The State of Washington released a report on Feb. 10 showing that white people are getting a higher proportion of the limited amount of COVID-19 vaccines than other races and ethnicities in the state.
For Trang Tu, a community activist who cares for her elderly mother — who has dementia and needs 24-hour care — getting a vaccine presented numerous hurdles. Tu eventually got a last-minute tip from a mass vaccination site in Snohomish county, a long drive from her home south of Rainier Beach, and her mother is now vaccinated. “It’s not just limited supply of vaccines itself,” Tu said. “Access is not equal. It favors people who have time, an internet connection, transportation, and a certain language.”
Tu’s mother was able to overcome systemic barriers because, Tu says, “I have some privilege: I have a computer, I have a car, I can do advocacy.” Many other BIPOC people aren’t as fortunate.
A statewide partnership of public officials and private groups on Monday, Feb. 15, announced plans to put $30 million toward a new equity initiative intended to boost COVID-19 vaccination rates among Black, Brown, Indigeneous, and People of Color (BIPOC) communities and other groups disproportionately affected by the pandemic.
“The goal on this initiative is to raise $15 million to match government dollars around vaccine outreach and education,” said Lilliane Ballesteros, executive director of the Latino Community Fund of Washington. “Now is the time to mobilize our collective resources quickly to those in need.”
(This article was originally published by Real Change and has been reprinted under an agreement.)
The line to enter the Columbia City Farmers Market stretched down 35th Avenue South, curving down South Ferdinand Street, shoppers standing the designated six feet apart in the shade of the trees of the shuttered Interagency Academy. Vendors stacked fresh vegetables and prepared food on tables that lined each side of South Edmunds Street, tokens of normalcy in abnormal times.
Just a block away, Monika Mathews had a small table of her own set up in front of QueenCare, the natural skincare company that she launched in December 2018. Colorful face masks and dangling earrings next to Black Lives Matter shirts and a handful of her handmade products lay out to tempt customers, as a person filled bottles with handmade products inside the small storefront.
South Seattle-based interdisciplinary visual artist Carol Rashawwna Williams explores the often-overlooked intersection of racial injustice and climate change. Her somber, monolithic prints slowly sway from the ceiling of Seattle University’s Hedreen Gallery, evoking a grave feeling of interconnected grief and pain. Williams’ current exhibit, “For the Record”, showing through Oct. 11, examines the stark similarities and disparities of two seemingly different issues: global warming and the lasting impacts of slavery.
Williams also serves as the Co-Executive Director of Community Arts Create (CAC), a nonprofit. CAC works to combat gentrification and the displacement of communities of color in the Hillman City area by building and strengthening relationships through community art programs and neighborhood engagement. The South Seattle Emerald spoke with Williams about her upcoming annual fundraiser for Community Arts Create, which will take place on Oct. 25 at the Hillman City Collaboratory.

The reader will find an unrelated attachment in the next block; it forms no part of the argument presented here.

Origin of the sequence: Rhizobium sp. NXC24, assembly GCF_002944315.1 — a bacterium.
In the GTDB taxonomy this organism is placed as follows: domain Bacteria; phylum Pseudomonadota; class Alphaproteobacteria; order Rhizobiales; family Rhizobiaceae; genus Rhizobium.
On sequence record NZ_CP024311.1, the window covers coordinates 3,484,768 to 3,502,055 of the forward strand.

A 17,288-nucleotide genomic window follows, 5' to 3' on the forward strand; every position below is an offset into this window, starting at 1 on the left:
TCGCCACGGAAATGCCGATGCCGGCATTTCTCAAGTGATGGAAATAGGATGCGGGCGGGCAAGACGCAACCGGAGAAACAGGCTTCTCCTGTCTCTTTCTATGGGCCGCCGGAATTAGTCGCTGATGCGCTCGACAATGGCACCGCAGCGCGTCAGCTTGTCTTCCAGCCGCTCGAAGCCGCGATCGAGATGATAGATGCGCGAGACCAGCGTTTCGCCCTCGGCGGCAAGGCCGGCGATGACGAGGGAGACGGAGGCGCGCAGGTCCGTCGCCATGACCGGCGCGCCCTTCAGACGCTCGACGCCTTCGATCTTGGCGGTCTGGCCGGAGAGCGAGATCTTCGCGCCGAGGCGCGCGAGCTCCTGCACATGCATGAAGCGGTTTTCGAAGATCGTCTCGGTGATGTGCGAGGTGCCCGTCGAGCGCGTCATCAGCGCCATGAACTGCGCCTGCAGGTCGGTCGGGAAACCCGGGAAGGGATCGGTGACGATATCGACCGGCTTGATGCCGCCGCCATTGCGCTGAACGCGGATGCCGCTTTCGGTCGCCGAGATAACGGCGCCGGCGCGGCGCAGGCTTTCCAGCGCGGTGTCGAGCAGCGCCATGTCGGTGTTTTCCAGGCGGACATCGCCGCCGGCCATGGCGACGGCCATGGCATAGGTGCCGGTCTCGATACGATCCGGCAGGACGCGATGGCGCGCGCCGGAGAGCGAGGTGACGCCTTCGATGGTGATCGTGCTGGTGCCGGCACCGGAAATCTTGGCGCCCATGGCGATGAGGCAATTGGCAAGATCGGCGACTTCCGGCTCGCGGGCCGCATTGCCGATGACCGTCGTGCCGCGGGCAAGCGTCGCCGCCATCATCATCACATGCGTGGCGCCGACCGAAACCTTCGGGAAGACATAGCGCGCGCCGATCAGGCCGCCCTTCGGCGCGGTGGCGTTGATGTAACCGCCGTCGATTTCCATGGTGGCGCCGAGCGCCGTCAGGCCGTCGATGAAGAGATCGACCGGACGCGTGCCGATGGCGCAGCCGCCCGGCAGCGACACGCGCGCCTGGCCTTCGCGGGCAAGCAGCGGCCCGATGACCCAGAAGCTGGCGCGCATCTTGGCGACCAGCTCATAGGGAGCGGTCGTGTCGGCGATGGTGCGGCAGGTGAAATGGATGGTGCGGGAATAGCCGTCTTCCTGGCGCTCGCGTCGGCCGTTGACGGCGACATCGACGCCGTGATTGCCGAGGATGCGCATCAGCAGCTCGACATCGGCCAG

Non-unionized workers, laborers, sex workers, freelancers, nannies, house cleaners, workers living with disabilities, and baristas: the economy is not working for you. Neither are the current labor laws.
At Got Green, we feel the energy and national conversation sparked by the Green New Deal as proposed by Alexandria Ocasio-Cortez is a good thing. In this moment, it is possible to make societal change on a massive scale. Climate Change — and the fact we must restructure our lives to survive impending environmental disasters — has captured the imagination across generations. All of this is a really good thing.
When I saw Edgar Arceneaux’s installation — a large, wooden structure on display at Henry Art Gallery on University of Washington campus through June 2 — Abraham Lincoln’s log cabin came to mind immediately. Before I could digest, wonder, or analyze that thought, Donald Trump’s slatted fence came to mind.
City staffers from the Human Services Department, community members, and activists say that Mayor Jenny Durkan sidestepped the city’s own procedures and race-equity process in the appointment of Jason Johnson as the director of the Human Services Department (HSD).
Rainier Beach is the new gentrification ground zero. I have a front row seat. I recently celebrated my seventh anniversary of being a homeowner. I have watched my neighbors get foreclosed on and pushed out. I have watched the house flipping teams come through and trim up the yards, slap up new fences, and paint over bright color with the neutral blues and grays white people seem to prefer. When I walk through my neighborhood now, it’s a lot less like the vibrant diverse place I chose to live in and a lot more like Pleasantville.
Michael Bennett and Macklemore gifting a copy of Teaching for Black Lives to Seattle language arts and social studies teachers
by Carolyn Bick
Former Seahawk Michael Bennett and rapper Macklemore felt strongly enough about the importance of education for Black students that they’re sending copies of Teaching For Black Livesto every every language arts and social studies teacher in middle and high schools in Seattle Public Schools. On Monday, co-editor Jesse Hagopian and his fellow co-editors will hold a discussion on the book and improving education for Black students. Less than a week prior, Hagopian announced the gift that Bennett and Macklemore are making to educators the community.